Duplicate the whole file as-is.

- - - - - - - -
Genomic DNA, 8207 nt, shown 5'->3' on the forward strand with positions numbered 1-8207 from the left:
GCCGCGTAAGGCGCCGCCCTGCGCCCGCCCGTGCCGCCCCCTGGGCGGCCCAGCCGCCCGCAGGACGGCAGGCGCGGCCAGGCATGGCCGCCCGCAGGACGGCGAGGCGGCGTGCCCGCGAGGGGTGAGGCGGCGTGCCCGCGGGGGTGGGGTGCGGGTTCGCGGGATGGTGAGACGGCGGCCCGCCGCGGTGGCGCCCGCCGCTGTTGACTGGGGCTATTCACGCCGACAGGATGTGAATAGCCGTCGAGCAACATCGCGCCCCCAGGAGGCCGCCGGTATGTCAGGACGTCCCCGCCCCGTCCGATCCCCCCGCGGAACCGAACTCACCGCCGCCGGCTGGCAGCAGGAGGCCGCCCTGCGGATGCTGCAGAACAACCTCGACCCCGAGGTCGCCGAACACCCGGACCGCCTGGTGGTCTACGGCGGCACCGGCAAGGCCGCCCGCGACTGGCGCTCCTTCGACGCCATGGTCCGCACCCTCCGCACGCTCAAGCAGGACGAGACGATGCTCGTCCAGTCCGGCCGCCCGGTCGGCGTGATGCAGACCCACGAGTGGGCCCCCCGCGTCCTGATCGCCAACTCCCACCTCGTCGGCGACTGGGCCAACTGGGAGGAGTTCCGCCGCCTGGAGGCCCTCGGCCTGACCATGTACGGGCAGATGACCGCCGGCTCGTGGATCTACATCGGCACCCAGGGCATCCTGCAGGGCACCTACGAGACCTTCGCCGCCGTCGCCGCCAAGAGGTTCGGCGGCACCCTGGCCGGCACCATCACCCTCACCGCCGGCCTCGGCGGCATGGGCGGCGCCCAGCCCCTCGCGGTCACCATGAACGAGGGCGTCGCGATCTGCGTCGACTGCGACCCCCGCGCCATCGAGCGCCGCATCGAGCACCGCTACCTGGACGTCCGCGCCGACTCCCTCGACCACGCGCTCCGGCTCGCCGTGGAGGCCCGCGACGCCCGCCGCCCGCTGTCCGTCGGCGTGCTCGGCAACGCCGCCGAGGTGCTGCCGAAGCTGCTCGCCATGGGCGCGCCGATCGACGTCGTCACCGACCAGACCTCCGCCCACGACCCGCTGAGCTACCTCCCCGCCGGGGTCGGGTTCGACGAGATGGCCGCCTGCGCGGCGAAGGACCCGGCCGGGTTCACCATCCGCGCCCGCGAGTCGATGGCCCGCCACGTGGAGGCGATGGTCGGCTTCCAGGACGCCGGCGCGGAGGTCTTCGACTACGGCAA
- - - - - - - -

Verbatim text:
Genomic DNA, 8207 nt, shown 5'->3' on the forward strand with positions numbered 1-8207 from the left:
GCCGCGTAAGGCGCCGCCCTGCGCCCGCCCGTGCCGCCCCCTGGGCGGCCCAGCCGCCCGCAGGACGGCAGGCGCGGCCAGGCATGGCCGCCCGCAGGACGGCGAGGCGGCGTGCCCGCGAGGGGTGAGGCGGCGTGCCCGCGGGGGTGGGGTGCGGGTTCGCGGGATGGTGAGACGGCGGCCCGCCGCGGTGGCGCCCGCCGCTGTTGACTGGGGCTATTCACGCCGACAGGATGTGAATAGCCGTCGAGCAACATCGCGCCCCCAGGAGGCCGCCGGTATGTCAGGACGTCCCCGCCCCGTCCGATCCCCCCGCGGAACCGAACTCACCGCCGCCGGCTGGCAGCAGGAGGCCGCCCTGCGGATGCTGCAGAACAACCTCGACCCCGAGGTCGCCGAACACCCGGACCGCCTGGTGGTCTACGGCGGCACCGGCAAGGCCGCCCGCGACTGGCGCTCCTTCGACGCCATGGTCCGCACCCTCCGCACGCTCAAGCAGGACGAGACGATGCTCGTCCAGTCCGGCCGCCCGGTCGGCGTGATGCAGACCCACGAGTGGGCCCCCCGCGTCCTGATCGCCAACTCCCACCTCGTCGGCGACTGGGCCAACTGGGAGGAGTTCCGCCGCCTGGAGGCCCTCGGCCTGACCATGTACGGGCAGATGACCGCCGGCTCGTGGATCTACATCGGCACCCAGGGCATCCTGCAGGGCACCTACGAGACCTTCGCCGCCGTCGCCGCCAAGAGGTTCGGCGGCACCCTGGCCGGCACCATCACCCTCACCGCCGGCCTCGGCGGCATGGGCGGCGCCCAGCCCCTCGCGGTCACCATGAACGAGGGCGTCGCGATCTGCGTCGACTGCGACCCCCGCGCCATCGAGCGCCGCATCGAGCACCGCTACCTGGACGTCCGCGCCGACTCCCTCGACCACGCGCTCCGGCTCGCCGTGGAGGCCCGCGACGCCCGCCGCCCGCTGTCCGTCGGCGTGCTCGGCAACGCCGCCGAGGTGCTGCCGAAGCTGCTCGCCATGGGCGCGCCGATCGACGTCGTCACCGACCAGACCTCCGCCCACGACCCGCTGAGCTACCTCCCCGCCGGGGTCGGGTTCGACGAGATGGCCGCCTGCGCGGCGAAGGACCCGGCCGGGTTCACCATCCGCGCCCGCGAGTCGATGGCCCGCCACGTGGAGGCGATGGTCGGCTTCCAGGACGCCGGCGCGGAGGTCTTCGACTACGGCAA